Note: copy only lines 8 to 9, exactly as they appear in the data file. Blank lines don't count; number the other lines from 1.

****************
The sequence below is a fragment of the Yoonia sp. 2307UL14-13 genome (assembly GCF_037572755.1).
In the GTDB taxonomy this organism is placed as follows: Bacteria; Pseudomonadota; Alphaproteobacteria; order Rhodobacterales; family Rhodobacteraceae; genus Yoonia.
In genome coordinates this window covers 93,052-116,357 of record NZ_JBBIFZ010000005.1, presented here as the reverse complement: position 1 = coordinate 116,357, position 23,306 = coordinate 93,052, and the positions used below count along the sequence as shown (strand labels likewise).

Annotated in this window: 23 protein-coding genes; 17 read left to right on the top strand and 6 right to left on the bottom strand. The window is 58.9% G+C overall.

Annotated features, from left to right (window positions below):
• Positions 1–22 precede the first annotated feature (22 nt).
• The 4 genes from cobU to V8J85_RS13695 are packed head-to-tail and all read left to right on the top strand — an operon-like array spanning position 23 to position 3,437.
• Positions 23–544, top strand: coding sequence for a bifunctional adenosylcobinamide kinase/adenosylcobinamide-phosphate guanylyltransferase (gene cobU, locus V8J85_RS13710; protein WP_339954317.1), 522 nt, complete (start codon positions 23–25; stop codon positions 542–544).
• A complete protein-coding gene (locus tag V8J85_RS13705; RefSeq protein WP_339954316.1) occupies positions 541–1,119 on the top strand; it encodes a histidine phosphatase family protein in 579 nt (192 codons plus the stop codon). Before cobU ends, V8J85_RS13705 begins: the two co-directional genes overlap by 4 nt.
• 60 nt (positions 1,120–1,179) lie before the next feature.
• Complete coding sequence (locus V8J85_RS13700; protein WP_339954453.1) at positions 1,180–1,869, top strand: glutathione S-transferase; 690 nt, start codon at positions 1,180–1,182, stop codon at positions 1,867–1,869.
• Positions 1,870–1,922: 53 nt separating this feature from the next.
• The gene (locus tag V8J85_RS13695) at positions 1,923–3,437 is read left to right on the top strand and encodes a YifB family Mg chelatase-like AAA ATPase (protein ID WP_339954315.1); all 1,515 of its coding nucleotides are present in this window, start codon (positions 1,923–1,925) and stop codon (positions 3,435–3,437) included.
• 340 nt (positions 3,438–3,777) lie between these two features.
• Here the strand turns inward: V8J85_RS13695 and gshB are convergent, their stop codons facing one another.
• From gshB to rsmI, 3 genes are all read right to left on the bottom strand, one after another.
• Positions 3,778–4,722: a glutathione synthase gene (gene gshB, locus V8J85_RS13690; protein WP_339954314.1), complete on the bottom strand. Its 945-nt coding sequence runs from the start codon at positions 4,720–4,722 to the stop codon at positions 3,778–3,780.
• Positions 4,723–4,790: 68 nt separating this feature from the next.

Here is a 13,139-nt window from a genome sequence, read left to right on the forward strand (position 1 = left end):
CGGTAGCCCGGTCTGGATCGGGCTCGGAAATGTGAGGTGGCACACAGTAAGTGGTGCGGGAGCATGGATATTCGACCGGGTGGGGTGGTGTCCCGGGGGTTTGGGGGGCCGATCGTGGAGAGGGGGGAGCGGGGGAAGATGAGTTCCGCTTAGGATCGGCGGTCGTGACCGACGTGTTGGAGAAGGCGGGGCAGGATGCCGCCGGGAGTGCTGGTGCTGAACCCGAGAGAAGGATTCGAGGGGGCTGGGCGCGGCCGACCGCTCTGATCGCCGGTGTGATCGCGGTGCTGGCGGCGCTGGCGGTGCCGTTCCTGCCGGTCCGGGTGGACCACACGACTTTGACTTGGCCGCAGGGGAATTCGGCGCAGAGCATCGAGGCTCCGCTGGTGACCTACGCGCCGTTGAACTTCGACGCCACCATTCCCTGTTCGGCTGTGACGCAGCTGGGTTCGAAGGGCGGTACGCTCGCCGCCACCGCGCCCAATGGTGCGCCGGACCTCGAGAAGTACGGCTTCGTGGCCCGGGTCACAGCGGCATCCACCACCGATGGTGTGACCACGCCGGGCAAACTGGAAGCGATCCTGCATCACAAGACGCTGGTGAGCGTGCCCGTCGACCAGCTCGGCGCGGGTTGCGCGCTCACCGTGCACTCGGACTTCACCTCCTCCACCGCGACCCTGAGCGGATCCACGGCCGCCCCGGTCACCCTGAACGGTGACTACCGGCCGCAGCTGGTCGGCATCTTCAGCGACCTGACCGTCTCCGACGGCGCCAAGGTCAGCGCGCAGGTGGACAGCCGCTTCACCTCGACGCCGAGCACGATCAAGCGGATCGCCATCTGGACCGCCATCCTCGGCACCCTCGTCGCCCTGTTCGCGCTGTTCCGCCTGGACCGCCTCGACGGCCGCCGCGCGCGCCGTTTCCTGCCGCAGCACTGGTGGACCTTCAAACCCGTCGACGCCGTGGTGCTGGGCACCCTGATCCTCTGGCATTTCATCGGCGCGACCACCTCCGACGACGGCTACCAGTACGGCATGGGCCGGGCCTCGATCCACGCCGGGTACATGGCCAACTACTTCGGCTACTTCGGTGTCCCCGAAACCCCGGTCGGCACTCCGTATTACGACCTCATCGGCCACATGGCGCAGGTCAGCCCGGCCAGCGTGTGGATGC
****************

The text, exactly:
• Positions 23–544, top strand: coding sequence for a bifunctional adenosylcobinamide kinase/adenosylcobinamide-phosphate guanylyltransferase (gene cobU, locus V8J85_RS13710; protein WP_339954317.1), 522 nt, complete (start codon positions 23–25; stop codon positions 542–544).
• A complete protein-coding gene (locus tag V8J85_RS13705; RefSeq protein WP_339954316.1) occupies positions 541–1,119 on the top strand; it encodes a histidine phosphatase family protein in 579 nt (192 codons plus the stop codon). Before cobU ends, V8J85_RS13705 begins: the two co-directional genes overlap by 4 nt.